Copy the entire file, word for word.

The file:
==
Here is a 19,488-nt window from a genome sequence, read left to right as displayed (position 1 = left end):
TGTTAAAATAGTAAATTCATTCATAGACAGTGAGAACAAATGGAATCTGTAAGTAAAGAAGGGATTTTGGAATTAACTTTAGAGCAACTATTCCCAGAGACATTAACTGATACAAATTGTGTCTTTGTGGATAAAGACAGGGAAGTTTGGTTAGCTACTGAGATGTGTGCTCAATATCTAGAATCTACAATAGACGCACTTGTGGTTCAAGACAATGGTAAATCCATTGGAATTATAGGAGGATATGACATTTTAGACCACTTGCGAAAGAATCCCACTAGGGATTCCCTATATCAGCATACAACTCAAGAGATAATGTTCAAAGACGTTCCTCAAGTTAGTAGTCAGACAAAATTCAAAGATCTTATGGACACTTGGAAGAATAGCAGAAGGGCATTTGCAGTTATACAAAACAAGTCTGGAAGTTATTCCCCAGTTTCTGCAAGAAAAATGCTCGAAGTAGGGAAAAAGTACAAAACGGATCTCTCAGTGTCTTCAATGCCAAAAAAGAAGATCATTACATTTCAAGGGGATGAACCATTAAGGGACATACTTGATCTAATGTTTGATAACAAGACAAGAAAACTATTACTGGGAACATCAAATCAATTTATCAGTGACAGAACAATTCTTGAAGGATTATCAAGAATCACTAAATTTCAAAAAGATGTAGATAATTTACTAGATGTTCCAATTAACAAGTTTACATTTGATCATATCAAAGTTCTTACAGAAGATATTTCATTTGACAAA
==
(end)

Here is a 19,488-nt window from a genome sequence, read left to right as displayed (position 1 = left end):
TGTTAAAATAGTAAATTCATTCATAGACAGTGAGAACAAATGGAATCTGTAAGTAAAGAAGGGATTTTGGAATTAACTTTAGAGCAACTATTCCCAGAGACATTAACTGATACAAATTGTGTCTTTGTGGATAAAGACAGGGAAGTTTGGTTAGCTACTGAGATGTGTGCTCAATATCTAGAATCTACAATAGACGCACTTGTGGTTCAAGACAATGGTAAATCCATTGGAATTATAGGAGGATATGACATTTTAGACCACTTGCGAAAGAATCCCACTAGGGATTCCCTATATCAGCATACAACTCAAGAGATAATGTTCAAAGACGTTCCTCAAGTTAGTAGTCAGACAAAATTCAAAGATCTTATGGACACTTGGAAGAATAGCAGAAGGGCATTTGCAGTTATACAAAACAAGTCTGGAAGTTATTCCCCAGTTTCTGCAAGAAAAATGCTCGAAGTAGGGAAAAAGTACAAAACGGATCTCTCAGTGTCTTCAATGCCAAAAAAGAAGATCATTACATTTCAAGGGGATGAACCATTAAGGGACATACTTGATCTAATGTTTGATAACAAGACAAGAAAACTATTACTGGGAACATCAAATCAATTTATCAGTGACAGAACAATTCTTGAAGGATTATCAAGAATCACTAAATTTCAAAAAGATGTAGATAATTTACTAGATGTTCCAATTAACAAGTTTACATTTGATCATATCAAAGTTCTTACAGAAGATATTTCATTTGACAAA